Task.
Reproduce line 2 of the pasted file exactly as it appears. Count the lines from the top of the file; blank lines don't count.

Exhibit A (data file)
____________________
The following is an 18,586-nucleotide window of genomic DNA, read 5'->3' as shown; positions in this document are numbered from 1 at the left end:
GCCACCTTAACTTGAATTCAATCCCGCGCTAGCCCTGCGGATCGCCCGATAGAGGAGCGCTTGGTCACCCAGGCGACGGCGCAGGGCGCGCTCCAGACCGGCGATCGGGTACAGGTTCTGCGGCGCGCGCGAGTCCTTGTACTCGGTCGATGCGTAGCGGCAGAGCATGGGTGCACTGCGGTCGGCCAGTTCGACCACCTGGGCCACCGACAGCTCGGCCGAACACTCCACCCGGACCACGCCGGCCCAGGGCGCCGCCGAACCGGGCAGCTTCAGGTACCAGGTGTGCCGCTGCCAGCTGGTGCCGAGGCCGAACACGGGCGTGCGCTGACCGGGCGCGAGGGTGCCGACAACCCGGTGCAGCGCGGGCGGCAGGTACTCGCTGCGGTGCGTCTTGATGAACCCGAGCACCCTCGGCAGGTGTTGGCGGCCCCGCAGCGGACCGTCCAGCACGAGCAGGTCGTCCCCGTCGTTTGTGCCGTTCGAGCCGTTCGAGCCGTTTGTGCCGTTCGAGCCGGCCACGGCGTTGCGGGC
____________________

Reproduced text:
GCCACCTTAACTTGAATTCAATCCCGCGCTAGCCCTGCGGATCGCCCGATAGAGGAGCGCTTGGTCACCCAGGCGACGGCGCAGGGCGCGCTCCAGACCGGCGATCGGGTACAGGTTCTGCGGCGCGCGCGAGTCCTTGTACTCGGTCGATGCGTAGCGGCAGAGCATGGGTGCACTGCGGTCGGCCAGTTCGACCACCTGGGCCACCGACAGCTCGGCCGAACACTCCACCCGGACCACGCCGGCCCAGGGCGCCGCCGAACCGGGCAGCTTCAGGTACCAGGTGTGCCGCTGCCAGCTGGTGCCGAGGCCGAACACGGGCGTGCGCTGACCGGGCGCGAGGGTGCCGACAACCCGGTGCAGCGCGGGCGGCAGGTACTCGCTGCGGTGCGTCTTGATGAACCCGAGCACCCTCGGCAGGTGTTGGCGGCCCCGCAGCGGACCGTCCAGCACGAGCAGGTCGTCCCCGTCGTTTGTGCCGTTCGAGCCGTTCGAGCCGTTTGTGCCGTTCGAGCCGGCCACGGCGTTGCGGGC